If, for some reason, you are using these variables in your program, change the variable names in the utility program. The utility variables will be printed last and can be ignored.
A description of the program by line number is given.
|19010||Opens a file to the printer. It is best to do this rather than use LPRINT since LPRINT causes formatting difficulties.|
|19025-19040||Prints variable names. Note that since each name is ended with a character whose most significant bit is set (i.e., an inverse character), this bit is stripped out before printing. This would not be necessary if printing to the screen.|
|19050-19070||Checks for type of variable by inspecting first bit of entry in variable value table. Directs program to proper subroutine|
|19080||Checks for error in value table|
|19100||Checks for end of variable name table|
|19110||Prints number of variables found which equals the total variables minus the four in the utility program.|
|19120||Prints memory size of string/array table.|
|19130||Closes printer file|
|19140||Error routine. Prints number found|
|19200-19240||Scalar variable subroutine. Converts six-byte BCD number to a decimal number multiplied by a power of 100|
|19300-19350||Array variable subroutine. Calculates location of array as an offset from the start of the string/array table. Also gives the first and second DIMensions of the array. Note that the Atari stores the chosen DIMension plus one. Therefore, the program subtracts one before printing. However, the actual DIMension is one higher than the chosen and printed value since the computer starts counting from zero rather than one.|
|19400-1940||String variable subroutine. Calculates the string storage location as an offset from the start of the string/array table. Also gives the DIMensioned length and the current length of the string. Note that the current length of the string is just the last location written to; there need not be anything in the previous locations. To show this, load the utility and type:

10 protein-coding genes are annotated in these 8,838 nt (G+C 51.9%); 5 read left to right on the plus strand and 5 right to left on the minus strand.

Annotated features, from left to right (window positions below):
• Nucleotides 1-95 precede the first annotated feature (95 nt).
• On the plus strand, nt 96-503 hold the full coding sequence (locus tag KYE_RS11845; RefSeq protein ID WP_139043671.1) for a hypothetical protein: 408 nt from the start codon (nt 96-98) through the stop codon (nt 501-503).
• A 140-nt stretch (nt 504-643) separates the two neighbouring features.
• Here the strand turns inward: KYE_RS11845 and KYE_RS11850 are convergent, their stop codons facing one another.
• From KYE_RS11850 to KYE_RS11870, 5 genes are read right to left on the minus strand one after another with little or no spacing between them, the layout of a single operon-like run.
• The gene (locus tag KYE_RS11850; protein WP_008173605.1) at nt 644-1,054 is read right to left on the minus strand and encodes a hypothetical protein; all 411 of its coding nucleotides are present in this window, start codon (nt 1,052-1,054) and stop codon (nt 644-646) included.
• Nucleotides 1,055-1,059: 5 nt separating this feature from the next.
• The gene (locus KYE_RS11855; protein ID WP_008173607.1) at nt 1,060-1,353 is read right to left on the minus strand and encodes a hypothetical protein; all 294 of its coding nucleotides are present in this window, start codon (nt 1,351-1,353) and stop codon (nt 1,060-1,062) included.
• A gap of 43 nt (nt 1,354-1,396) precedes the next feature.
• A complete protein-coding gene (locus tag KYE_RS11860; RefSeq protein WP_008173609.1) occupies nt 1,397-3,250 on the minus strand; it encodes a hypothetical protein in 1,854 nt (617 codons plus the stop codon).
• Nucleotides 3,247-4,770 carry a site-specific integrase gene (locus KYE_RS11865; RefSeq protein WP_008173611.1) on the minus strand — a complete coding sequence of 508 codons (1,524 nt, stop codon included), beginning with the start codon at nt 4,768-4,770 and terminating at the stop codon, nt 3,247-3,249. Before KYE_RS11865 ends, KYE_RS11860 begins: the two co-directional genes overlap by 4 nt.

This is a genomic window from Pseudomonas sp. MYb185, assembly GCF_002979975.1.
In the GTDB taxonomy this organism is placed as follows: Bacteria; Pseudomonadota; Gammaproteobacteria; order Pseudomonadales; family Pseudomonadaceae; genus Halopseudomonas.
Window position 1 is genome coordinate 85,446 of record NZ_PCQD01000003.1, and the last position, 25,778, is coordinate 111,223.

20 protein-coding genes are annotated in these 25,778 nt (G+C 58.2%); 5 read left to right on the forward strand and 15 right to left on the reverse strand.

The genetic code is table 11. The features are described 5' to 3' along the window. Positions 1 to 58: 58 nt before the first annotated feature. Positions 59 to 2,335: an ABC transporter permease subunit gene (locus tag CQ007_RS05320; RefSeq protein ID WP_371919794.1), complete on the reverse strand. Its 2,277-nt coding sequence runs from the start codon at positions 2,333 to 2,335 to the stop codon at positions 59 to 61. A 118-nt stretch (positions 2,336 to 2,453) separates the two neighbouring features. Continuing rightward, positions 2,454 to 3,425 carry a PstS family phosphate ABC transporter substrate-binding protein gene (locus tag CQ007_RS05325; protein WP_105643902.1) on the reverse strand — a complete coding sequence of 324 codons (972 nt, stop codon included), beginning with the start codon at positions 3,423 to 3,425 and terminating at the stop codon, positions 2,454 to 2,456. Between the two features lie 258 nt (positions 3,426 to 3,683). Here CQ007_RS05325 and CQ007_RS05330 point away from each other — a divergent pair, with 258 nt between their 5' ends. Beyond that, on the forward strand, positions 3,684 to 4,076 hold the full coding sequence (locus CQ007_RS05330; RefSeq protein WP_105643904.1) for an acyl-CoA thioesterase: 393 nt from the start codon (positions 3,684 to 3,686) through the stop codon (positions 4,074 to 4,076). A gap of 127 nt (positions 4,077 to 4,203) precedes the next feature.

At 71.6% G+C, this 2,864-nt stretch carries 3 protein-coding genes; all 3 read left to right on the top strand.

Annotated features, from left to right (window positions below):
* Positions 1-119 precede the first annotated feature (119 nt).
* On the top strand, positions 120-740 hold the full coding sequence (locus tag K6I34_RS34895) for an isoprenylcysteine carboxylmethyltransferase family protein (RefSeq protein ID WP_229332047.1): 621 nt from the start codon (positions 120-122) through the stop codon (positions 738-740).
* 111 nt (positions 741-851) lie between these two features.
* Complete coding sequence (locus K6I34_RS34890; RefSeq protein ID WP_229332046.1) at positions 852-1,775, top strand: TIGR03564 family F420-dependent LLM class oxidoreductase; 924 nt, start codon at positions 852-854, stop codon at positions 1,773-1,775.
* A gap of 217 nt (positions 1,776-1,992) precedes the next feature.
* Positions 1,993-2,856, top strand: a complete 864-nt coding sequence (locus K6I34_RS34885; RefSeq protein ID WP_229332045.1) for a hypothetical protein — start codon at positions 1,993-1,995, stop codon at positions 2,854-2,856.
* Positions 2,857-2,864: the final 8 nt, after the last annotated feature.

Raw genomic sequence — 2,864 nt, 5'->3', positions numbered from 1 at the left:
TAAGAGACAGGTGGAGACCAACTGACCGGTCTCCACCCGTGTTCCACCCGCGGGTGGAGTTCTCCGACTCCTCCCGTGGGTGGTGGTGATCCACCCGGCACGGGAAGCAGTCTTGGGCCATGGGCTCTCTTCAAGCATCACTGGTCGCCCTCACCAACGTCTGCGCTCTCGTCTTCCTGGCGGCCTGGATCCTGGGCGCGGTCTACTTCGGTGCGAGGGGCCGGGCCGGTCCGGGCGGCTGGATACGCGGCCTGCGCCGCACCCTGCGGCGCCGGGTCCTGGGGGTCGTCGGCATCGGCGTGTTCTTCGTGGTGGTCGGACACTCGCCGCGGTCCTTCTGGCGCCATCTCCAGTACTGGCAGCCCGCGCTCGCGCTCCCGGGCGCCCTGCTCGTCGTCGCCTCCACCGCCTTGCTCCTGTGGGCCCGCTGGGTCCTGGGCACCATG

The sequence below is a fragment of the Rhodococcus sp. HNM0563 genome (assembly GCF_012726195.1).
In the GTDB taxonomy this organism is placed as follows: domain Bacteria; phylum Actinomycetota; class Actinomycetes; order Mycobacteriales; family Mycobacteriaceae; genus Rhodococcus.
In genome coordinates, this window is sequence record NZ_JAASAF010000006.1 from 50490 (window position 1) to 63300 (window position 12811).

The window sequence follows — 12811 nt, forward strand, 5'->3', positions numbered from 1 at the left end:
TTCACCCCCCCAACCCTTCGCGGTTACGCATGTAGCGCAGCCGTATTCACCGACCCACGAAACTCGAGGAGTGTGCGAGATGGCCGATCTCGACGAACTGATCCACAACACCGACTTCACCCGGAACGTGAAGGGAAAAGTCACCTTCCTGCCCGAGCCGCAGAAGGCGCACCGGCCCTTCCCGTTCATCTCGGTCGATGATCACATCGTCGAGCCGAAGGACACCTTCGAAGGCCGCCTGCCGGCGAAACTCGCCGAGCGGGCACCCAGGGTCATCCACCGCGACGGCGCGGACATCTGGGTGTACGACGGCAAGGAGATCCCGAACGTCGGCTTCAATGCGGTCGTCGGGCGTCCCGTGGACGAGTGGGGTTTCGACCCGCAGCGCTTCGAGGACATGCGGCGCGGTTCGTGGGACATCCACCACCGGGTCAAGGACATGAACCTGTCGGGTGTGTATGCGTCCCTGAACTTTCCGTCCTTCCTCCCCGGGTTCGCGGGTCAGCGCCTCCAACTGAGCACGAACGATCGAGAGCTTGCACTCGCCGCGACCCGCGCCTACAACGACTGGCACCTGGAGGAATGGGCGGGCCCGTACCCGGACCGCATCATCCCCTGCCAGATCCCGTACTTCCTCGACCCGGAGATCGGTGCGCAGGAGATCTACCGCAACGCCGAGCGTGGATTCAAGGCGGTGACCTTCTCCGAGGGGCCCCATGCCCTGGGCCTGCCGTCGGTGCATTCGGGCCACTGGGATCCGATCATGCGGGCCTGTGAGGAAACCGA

100 DIMA$(120), B$(120)
110 A$(103,103) = "F" : B$ = "FFFF"
Then RUN the utility program (i.e., let it analyze itself). See Figure 1 for the output of this run. Also, note that string position numbering starts from one, not zero, as in arrays.
The abbreviations used in the printout are:
|VAR. NO.||– Variable Number|
|VAR. NAME||– Variable Name|
|DIMI||– First DIMension of Array|
|DIM2||– Second DIMension of Array (zero if single-dimension array)|
|CURLTH||– Current Length of String|
|DIMLTH||– DIMensioned Length of String|
Note that the location of the start of each table for the analyzed program should not be found using this utility. This is because the presence of the utility program will cause a shift of the string/array table location. If you need to know these locations, PEEK the appropriate locations before you load the utility program.
The utility program has been written with high line numbers so that it won't interfere with most programs to be analyzed. To use this utility, type it in and then save it to either disc or cassette using the LIST command. Don't use SAVE or CSAVE, as this will prevent you from merging the utility with the program to be analyzed (the program in the computer will be wiped out as you LOAD or CLOAD the utility program). Now LOAD in your program to be analyzed. To merge the two programs, LOAD in the utility using the ENTER command. Now turn on the printer, type in GOTO 19000 (RETURN).
If you did the above, you will get some unexpected results. All the variables will be listed, but they will have no entries for them. For example, all scalar variables will be zero regardless of their value in the program. Also, all strings will be unDIMensioned and will have zero for their length. Apparently, when a program is SAVEd to disc, the Atari saves the Variable Value Table with entries set to "zero" condition. Therefore, to get the proper analysis, do the following:
- LOAD your program.
- RUN it!
- ENTER the utility program.
- Type GOTO 19000 (RETURN).
This will give you a proper analysis. Note that loop variables will not always be caught at their initial value.